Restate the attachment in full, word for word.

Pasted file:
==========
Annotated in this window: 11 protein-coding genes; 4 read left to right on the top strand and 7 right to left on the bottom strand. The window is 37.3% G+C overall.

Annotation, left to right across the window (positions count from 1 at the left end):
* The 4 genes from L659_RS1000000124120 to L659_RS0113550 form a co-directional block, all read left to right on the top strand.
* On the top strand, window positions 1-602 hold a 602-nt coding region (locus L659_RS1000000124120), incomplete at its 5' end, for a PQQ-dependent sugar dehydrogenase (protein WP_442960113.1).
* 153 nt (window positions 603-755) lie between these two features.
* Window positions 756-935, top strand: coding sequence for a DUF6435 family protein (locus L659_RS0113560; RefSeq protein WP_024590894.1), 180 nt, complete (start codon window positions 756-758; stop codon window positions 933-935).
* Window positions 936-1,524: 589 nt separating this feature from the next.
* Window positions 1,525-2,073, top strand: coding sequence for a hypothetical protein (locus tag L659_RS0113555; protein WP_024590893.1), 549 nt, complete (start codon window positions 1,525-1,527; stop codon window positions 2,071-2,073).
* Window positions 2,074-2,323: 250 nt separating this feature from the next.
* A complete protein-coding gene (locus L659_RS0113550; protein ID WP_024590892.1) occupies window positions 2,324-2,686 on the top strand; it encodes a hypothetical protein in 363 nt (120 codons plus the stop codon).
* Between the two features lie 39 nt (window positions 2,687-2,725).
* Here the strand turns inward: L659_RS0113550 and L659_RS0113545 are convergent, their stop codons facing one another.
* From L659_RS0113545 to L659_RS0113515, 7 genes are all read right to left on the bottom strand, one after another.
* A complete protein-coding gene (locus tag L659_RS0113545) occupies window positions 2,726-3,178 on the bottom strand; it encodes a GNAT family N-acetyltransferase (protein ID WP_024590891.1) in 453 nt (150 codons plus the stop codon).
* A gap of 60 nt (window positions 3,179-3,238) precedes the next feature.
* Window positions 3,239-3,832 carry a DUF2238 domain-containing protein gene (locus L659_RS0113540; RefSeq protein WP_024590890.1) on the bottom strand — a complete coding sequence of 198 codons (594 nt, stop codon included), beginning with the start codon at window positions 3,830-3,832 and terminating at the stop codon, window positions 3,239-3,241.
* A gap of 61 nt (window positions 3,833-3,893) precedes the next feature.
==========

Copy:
Annotated in this window: 11 protein-coding genes; 4 read left to right on the top strand and 7 right to left on the bottom strand. The window is 37.3% G+C overall.

Annotation, left to right across the window (positions count from 1 at the left end):
* The 4 genes from L659_RS1000000124120 to L659_RS0113550 form a co-directional block, all read left to right on the top strand.
* On the top strand, window positions 1-602 hold a 602-nt coding region (locus L659_RS1000000124120), incomplete at its 5' end, for a PQQ-dependent sugar dehydrogenase (protein WP_442960113.1).
* 153 nt (window positions 603-755) lie between these two features.
* Window positions 756-935, top strand: coding sequence for a DUF6435 family protein (locus L659_RS0113560; RefSeq protein WP_024590894.1), 180 nt, complete (start codon window positions 756-758; stop codon window positions 933-935).
* Window positions 936-1,524: 589 nt separating this feature from the next.
* Window positions 1,525-2,073, top strand: coding sequence for a hypothetical protein (locus tag L659_RS0113555; protein WP_024590893.1), 549 nt, complete (start codon window positions 1,525-1,527; stop codon window positions 2,071-2,073).
* Window positions 2,074-2,323: 250 nt separating this feature from the next.
* A complete protein-coding gene (locus L659_RS0113550; protein ID WP_024590892.1) occupies window positions 2,324-2,686 on the top strand; it encodes a hypothetical protein in 363 nt (120 codons plus the stop codon).
* Between the two features lie 39 nt (window positions 2,687-2,725).
* Here the strand turns inward: L659_RS0113550 and L659_RS0113545 are convergent, their stop codons facing one another.
* From L659_RS0113545 to L659_RS0113515, 7 genes are all read right to left on the bottom strand, one after another.
* A complete protein-coding gene (locus tag L659_RS0113545) occupies window positions 2,726-3,178 on the bottom strand; it encodes a GNAT family N-acetyltransferase (protein ID WP_024590891.1) in 453 nt (150 codons plus the stop codon).
* A gap of 60 nt (window positions 3,179-3,238) precedes the next feature.
* Window positions 3,239-3,832 carry a DUF2238 domain-containing protein gene (locus L659_RS0113540; RefSeq protein WP_024590890.1) on the bottom strand — a complete coding sequence of 198 codons (594 nt, stop codon included), beginning with the start codon at window positions 3,830-3,832 and terminating at the stop codon, window positions 3,239-3,241.
* A gap of 61 nt (window positions 3,833-3,893) precedes the next feature.